Ban­dit steals a kiss from the Frog.
Ssome­how we smoked and snorted
our way into the same bed, moth­er and son.
If the Snow­man and Fred saw us like this
they’d chew each oth­er to the bone.

Fear Baby

Alan fled New Brunswick and his peo­ple there ear­ly last spring, fled their ven­omous cui­sine and their aim­less hump­ing, their fid­dle­heads and their home­made maple rum that inflamed even the old­est of turds to fits of pri­apic square-danc­ing and, lat­er, rut­ting against the cor­ner of the bar ; he fled his moth­er, who had con­vinced her­self it was her shy­ness and crip­pling pas­siv­i­ty that drove Alan’s father to walk into the sea, and who, after hav­ing found the need to “ideate” a new life for her­self, sat down one evening in Feb­ru­ary, shut her eyes, and imag­ined a dar­ling baby, “a beau­ti­ful baby all my own” (Alan found that par­tic­u­lar­ly galling), a baby not made of skin and bone but of fear and anx­i­ety, bun­dled and swad­dled just like a real baby, ten­der and needy just like a real baby, the idea being that car­ing for her fear baby would help her come to terms with her weak­ness rather than let it shame her as it had all her life, which seemed to make sense to Alan, except after a few nights of this, he found his moth­er in her chair, red-faced and groan­ing, her hands crush­ing each oth­er in her lap, and it didn’t take a genius to fig­ure out she was chok­ing the ever lov­ing shit out of her fear baby, which now she was call­ing Alan ; but most of all, he left Monc­ton because Veronique was­n’t ever going to come back.

Heat Nap

I fell asleep for a bit this after­noon and dreamed that I got a call from my agent. James Fran­co had request­ed me per­son­al­ly to teach him bird calls, specif­i­cal­ly Cal­i­for­nia shore bird calls, which appar­ent­ly were my spe­cial­ty. I was skep­ti­cal, not sure I could deal with a dilet­tante try­ing to learn in a week what had tak­en me my entire bird­ing career, but I took the job. When I arrived, James Fran­co was sit­ting on a met­al chair in a poor­ly lit con­crete bunker, in an orange t‑shirt and brown pants, whistling like a lunatic. Uncer­tain if I should inter­rupt, I start­ed to set up my play­back sys­tem, which involved reel-to-reel tape recorders, a Super‑8 movie screen, and cock­pit head­sets. Fran­co stopped me. He didn’t want to learn how to iden­ti­fy birds by their calls, he said. He want­ed to learn to whis­tle like the birds. I told him that wasn’t my thing, and he said, “David, we have to learn to speak to the birds. They’re nev­er going to learn how to speak to us.”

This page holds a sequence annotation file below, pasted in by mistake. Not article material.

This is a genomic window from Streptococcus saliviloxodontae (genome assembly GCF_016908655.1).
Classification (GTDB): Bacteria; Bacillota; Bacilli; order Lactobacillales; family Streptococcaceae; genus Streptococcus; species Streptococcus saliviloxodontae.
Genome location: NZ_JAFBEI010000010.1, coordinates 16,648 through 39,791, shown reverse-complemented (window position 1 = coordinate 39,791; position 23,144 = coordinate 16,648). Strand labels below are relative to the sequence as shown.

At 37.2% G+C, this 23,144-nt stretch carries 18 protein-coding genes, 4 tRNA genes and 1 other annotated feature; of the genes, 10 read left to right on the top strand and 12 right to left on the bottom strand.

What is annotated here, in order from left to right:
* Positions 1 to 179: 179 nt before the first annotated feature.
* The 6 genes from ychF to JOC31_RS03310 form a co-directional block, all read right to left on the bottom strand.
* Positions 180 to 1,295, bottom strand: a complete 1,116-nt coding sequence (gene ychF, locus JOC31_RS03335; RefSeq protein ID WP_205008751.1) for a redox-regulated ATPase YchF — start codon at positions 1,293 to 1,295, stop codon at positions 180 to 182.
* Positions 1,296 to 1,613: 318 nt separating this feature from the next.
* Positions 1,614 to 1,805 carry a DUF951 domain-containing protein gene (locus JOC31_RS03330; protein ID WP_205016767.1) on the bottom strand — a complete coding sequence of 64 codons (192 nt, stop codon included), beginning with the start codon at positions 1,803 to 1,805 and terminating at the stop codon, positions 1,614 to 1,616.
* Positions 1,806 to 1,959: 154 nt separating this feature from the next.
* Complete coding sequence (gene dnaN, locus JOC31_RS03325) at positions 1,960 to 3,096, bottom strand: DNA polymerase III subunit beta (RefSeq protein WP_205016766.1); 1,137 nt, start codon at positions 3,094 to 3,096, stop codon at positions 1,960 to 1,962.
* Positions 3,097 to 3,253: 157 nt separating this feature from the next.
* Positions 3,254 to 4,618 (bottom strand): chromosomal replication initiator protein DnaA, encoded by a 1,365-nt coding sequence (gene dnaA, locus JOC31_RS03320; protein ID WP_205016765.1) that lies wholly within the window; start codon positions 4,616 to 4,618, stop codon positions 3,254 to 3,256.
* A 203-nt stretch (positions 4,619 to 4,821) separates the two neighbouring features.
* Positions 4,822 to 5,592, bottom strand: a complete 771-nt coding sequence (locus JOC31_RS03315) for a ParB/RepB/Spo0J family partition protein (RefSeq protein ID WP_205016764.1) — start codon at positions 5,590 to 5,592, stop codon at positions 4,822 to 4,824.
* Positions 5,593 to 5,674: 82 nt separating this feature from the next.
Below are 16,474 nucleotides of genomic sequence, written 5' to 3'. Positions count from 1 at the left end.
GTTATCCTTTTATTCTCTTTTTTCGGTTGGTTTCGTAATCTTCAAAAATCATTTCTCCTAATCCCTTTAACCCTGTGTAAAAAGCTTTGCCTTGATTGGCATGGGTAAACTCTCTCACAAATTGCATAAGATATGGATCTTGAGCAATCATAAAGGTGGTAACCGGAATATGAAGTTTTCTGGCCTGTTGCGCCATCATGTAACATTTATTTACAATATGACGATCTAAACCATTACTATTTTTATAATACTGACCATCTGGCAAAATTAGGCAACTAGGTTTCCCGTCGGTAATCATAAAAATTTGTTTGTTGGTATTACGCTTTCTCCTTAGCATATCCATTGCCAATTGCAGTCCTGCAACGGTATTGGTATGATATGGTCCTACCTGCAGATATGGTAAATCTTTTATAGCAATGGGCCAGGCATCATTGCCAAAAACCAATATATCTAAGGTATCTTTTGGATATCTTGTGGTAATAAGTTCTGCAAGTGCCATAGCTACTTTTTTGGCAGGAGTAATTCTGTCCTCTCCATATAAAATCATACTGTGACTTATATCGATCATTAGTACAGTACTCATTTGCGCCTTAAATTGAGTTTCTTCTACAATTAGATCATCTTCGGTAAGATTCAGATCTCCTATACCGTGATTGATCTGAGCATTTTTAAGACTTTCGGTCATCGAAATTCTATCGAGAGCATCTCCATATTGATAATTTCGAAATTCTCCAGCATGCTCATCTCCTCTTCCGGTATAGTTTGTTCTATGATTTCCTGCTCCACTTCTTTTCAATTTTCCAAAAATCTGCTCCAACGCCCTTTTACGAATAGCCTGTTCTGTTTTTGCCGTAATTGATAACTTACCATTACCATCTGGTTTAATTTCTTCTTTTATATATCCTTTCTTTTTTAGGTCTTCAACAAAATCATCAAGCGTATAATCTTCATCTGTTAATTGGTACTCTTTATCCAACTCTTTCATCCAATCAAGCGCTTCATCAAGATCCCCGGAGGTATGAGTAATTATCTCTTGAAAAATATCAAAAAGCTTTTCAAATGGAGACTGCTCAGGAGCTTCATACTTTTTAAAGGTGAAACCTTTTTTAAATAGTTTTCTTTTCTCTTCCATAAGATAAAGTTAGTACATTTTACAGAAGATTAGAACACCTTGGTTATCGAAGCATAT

What does it mean when you dream you’re at a gallery open­ing watch­ing a video instal­la­tion of Madon­na in a night­gown and tear-stained make-up slap­ping a young, blond, naked Alec Bald­win with a gun ? (One mon­i­tor is a wide shot loop, one a wide slo-mo, one a close-up of the pis­tol nip­ping Alec’s stamen.)

Ask­ing for a friend.

The Odds Are Not In My Favor

I start­ed run­ning today. I’m not a gam­bler, but gun to my head, I’d say the odds that I con­tin­ue run­ning in the com­ing days are as close to 0 as as my ass is to the ground. Oh, wait that’s my stom­ach. “So you’re say­ing I still have a chance…”

Not real­ly. I’m 54. I haven’t run in 15 years. I’m what­ev­er word comes after “mor­bid­ly” in the obese con­tin­uüm. (My vote goes to “Mor­bid-Pro”.) Also, I hate run­ning, and I have an arthrit­ic knee, flat feet, and neuropathy.

So, I’m kin­da hot­shit, is what I’m saying.

Tonight I ran like this : one minute run, then one minute rest. Repeat that sev­en times. The good news ? On the last rep, I actu­al­ly ran two blocks before I gassed out.

The oth­er good news is I have done this before. When I was in my ear­ly 30s I decid­ed to start run­ning. I was in ter­ri­ble shape then too, and I start­ed the same way, increas­ing the time by one minute every week and slow­ly decreas­ing the walk­ing. And it worked. I was run­ning three miles a day in two months. At one point, I was up to sev­en miles a day.

So I know this can work, which does­n’t mean it will. Espe­cial­ly when I don’t real­ly care if I can run sev­en miles. Or three. I just want to be able to run and hike as eas­i­ly as I ride a bike.

Because as out of shape as I am when it comes to run­ning, I have sur­pris­ing­ly decent cycling con­di­tion­ing. After not rid­ing for three months (thanks to the holy trin­i­ty of crap­pi­ness : ill­ness, weath­er, and ill­ness), I got on my bike and was back to rid­ing 15 – 20 miles on my lunch hour rides in a few days. I want to bal­ance things out : glutes and quads, not one or the other.

Plus my cycling goals now are so time con­sum­ing. 100 miles a week, 50 mile rides once a week, 2500 feet of climb­ing a week, etc. That’s hours of rid­ing, which I would love to do, but I don’t real­ly have the time. To reach a huge run­ning mile­stone, all I have to do is run twelve min­utes with­out walk­ing. One mile. If I could do that, I’d call the Queen and take her to lunch — it would be a big­ger accom­plish­ment than rid­ing a century.

It’s not going to hap­pen, but I’m post­ing this just in case.